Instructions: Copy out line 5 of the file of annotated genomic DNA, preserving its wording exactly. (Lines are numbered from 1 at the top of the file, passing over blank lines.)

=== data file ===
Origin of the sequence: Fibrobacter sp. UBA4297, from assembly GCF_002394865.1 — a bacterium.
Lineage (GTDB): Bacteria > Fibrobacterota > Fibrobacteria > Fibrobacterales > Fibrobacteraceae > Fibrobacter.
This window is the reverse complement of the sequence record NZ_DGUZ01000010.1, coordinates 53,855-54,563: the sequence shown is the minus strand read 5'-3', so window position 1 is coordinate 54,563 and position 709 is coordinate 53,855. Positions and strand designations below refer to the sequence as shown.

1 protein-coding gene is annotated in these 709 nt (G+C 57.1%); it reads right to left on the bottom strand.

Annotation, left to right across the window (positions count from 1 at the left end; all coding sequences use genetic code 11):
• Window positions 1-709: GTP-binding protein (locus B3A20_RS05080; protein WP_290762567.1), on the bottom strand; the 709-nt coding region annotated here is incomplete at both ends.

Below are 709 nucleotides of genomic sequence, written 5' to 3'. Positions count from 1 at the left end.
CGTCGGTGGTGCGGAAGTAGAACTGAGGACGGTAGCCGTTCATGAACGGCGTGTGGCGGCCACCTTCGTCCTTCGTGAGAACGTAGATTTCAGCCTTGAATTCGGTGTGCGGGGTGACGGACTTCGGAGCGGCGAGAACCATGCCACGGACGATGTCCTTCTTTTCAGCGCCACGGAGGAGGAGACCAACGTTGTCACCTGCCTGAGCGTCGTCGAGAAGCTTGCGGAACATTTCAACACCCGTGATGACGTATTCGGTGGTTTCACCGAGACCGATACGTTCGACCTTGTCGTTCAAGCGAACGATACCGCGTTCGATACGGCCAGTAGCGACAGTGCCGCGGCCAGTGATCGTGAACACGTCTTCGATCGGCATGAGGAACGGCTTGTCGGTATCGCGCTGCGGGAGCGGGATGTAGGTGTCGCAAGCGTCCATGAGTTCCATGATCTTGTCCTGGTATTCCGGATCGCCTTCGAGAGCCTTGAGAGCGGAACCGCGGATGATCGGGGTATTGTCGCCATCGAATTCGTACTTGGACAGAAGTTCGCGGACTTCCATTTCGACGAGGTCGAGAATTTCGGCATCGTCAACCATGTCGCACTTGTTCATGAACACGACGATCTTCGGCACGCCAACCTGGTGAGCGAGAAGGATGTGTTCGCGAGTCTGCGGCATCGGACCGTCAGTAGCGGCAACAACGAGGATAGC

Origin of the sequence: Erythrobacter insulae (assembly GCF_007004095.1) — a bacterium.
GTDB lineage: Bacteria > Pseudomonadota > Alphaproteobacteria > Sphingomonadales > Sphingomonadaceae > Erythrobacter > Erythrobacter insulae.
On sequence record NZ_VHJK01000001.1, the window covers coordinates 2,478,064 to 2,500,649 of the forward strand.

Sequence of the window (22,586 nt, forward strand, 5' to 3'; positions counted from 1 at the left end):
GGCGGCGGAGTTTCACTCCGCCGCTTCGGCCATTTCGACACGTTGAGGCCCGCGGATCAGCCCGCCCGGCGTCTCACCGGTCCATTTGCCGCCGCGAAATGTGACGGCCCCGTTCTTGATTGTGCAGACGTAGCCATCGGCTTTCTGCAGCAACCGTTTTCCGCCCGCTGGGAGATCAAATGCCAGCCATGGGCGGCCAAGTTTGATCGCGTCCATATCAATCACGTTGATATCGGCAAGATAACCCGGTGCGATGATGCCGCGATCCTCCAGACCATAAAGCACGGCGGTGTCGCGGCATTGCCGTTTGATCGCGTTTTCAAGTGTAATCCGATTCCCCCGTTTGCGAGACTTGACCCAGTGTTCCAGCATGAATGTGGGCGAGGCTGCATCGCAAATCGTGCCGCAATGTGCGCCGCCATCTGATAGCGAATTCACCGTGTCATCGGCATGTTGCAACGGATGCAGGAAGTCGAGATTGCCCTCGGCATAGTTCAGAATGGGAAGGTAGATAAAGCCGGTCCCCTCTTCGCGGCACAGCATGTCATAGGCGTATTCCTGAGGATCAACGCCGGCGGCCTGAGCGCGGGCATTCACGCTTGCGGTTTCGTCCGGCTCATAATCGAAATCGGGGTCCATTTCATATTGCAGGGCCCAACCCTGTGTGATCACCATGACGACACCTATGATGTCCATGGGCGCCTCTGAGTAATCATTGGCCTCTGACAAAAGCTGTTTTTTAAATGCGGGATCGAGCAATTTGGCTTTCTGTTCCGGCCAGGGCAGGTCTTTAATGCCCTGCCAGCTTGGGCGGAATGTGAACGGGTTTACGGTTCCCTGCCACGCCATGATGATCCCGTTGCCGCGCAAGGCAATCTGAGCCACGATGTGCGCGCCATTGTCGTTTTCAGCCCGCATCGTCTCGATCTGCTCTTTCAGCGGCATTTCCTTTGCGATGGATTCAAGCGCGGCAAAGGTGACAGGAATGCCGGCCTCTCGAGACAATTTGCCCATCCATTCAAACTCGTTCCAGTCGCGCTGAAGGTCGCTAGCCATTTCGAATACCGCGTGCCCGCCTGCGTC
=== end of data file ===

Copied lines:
Annotation, left to right across the window (positions count from 1 at the left end; all coding sequences use genetic code 11):